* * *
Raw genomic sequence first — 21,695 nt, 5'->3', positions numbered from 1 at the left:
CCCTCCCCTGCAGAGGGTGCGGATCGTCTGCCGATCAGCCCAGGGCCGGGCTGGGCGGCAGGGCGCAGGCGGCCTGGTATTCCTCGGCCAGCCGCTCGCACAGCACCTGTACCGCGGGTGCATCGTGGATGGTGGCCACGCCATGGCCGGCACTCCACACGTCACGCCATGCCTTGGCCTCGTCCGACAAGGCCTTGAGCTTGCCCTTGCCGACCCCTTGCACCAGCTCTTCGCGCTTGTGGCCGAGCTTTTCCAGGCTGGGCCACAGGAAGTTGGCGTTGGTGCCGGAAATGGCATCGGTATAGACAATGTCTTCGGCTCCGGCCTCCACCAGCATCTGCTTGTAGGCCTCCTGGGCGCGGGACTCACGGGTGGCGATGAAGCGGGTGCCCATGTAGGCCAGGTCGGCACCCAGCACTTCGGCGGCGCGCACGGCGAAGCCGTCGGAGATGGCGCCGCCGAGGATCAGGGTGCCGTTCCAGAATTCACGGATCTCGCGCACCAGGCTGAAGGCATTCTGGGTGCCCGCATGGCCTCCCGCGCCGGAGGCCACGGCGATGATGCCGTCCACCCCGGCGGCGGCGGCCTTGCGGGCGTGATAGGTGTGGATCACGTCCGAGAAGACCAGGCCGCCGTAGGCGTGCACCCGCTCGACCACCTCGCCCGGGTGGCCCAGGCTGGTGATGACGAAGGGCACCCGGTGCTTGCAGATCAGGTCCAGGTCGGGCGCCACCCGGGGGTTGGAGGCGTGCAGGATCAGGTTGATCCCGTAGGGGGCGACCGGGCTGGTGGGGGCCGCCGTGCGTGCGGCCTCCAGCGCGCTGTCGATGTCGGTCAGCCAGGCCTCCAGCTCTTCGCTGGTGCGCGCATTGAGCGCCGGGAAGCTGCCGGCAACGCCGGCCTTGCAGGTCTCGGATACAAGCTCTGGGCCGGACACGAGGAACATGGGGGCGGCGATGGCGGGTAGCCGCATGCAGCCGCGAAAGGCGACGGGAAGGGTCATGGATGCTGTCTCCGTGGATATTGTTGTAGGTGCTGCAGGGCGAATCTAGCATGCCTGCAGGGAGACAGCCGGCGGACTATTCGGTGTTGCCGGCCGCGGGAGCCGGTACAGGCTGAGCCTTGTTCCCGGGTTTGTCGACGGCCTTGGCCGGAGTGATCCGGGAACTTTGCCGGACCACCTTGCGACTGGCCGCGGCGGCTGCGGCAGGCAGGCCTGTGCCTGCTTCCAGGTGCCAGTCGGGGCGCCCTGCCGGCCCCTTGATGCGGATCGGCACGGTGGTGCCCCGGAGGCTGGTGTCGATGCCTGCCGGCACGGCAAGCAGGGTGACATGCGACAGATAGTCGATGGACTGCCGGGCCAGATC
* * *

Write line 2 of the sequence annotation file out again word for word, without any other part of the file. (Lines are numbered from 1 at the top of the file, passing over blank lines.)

CCCTCCCCTGCAGAGGGTGCGGATCGTCTGCCGATCAGCCCAGGGCCGGGCTGGGCGGCAGGGCGCAGGCGGCCTGGTATTCCTCGGCCAGCCGCTCGCACAGCACCTGTACCGCGGGTGCATCGTGGATGGTGGCCACGCCATGGCCGGCACTCCACACGTCACGCCATGCCTTGGCCTCGTCCGACAAGGCCTTGAGCTTGCCCTTGCCGACCCCTTGCACCAGCTCTTCGCGCTTGTGGCCGAGCTTTTCCAGGCTGGGCCACAGGAAGTTGGCGTTGGTGCCGGAAATGGCATCGGTATAGACAATGTCTTCGGCTCCGGCCTCCACCAGCATCTGCTTGTAGGCCTCCTGGGCGCGGGACTCACGGGTGGCGATGAAGCGGGTGCCCATGTAGGCCAGGTCGGCACCCAGCACTTCGGCGGCGCGCACGGCGAAGCCGTCGGAGATGGCGCCGCCGAGGATCAGGGTGCCGTTCCAGAATTCACGGATCTCGCGCACCAGGCTGAAGGCATTCTGGGTGCCCGCATGGCCTCCCGCGCCGGAGGCCACGGCGATGATGCCGTCCACCCCGGCGGCGGCGGCCTTGCGGGCGTGATAGGTGTGGATCACGTCCGAGAAGACCAGGCCGCCGTAGGCGTGCACCCGCTCGACCACCTCGCCCGGGTGGCCCAGGCTGGTGATGACGAAGGGCACCCGGTGCTTGCAGATCAGGTCCAGGTCGGGCGCCACCCGGGGGTTGGAGGCGTGCAGGATCAGGTTGATCCCGTAGGGGGCGACCGGGCTGGTGGGGGCCGCCGTGCGTGCGGCCTCCAGCGCGCTGTCGATGTCGGTCAGCCAGGCCTCCAGCTCTTCGCTGGTGCGCGCATTGAGCGCCGGGAAGCTGCCGGCAACGCCGGCCTTGCAGGTCTCGGATACAAGCTCTGGGCCGGACACGAGGAACATGGGGGCGGCGATGGCGGGTAGCCGCATGCAGCCGCGAAAGGCGACGGGAAGGGTCATGGATGCTGTCTCCGTGGATATTGTTGTAGGTGCTGCAGGGCGAATCTAGCATGCCTGCAGGGAGACAGCCGGCGGACTATTCGGTGTTGCCGGCCGCGGGAGCCGGTACAGGCTGAGCCTTGTTCCCGGGTTTGTCGACGGCCTTGGCCGGAGTGATCCGGGAACTTTGCCGGACCACCTTGCGACTGGCCGCGGCGGCTGCGGCAGGCAGGCCTGTGCCTGCTTCCAGGTGCCAGTCGGGGCGCCCTGCCGGCCCCTTGATGCGGATCGGCACGGTGGTGCCCCGGAGGCTGGTGTCGATGCCTGCCGGCACGGCAAGCAGGGTGACATGCGACAGATAGTCGATGGACTGCCGGGCCAGATC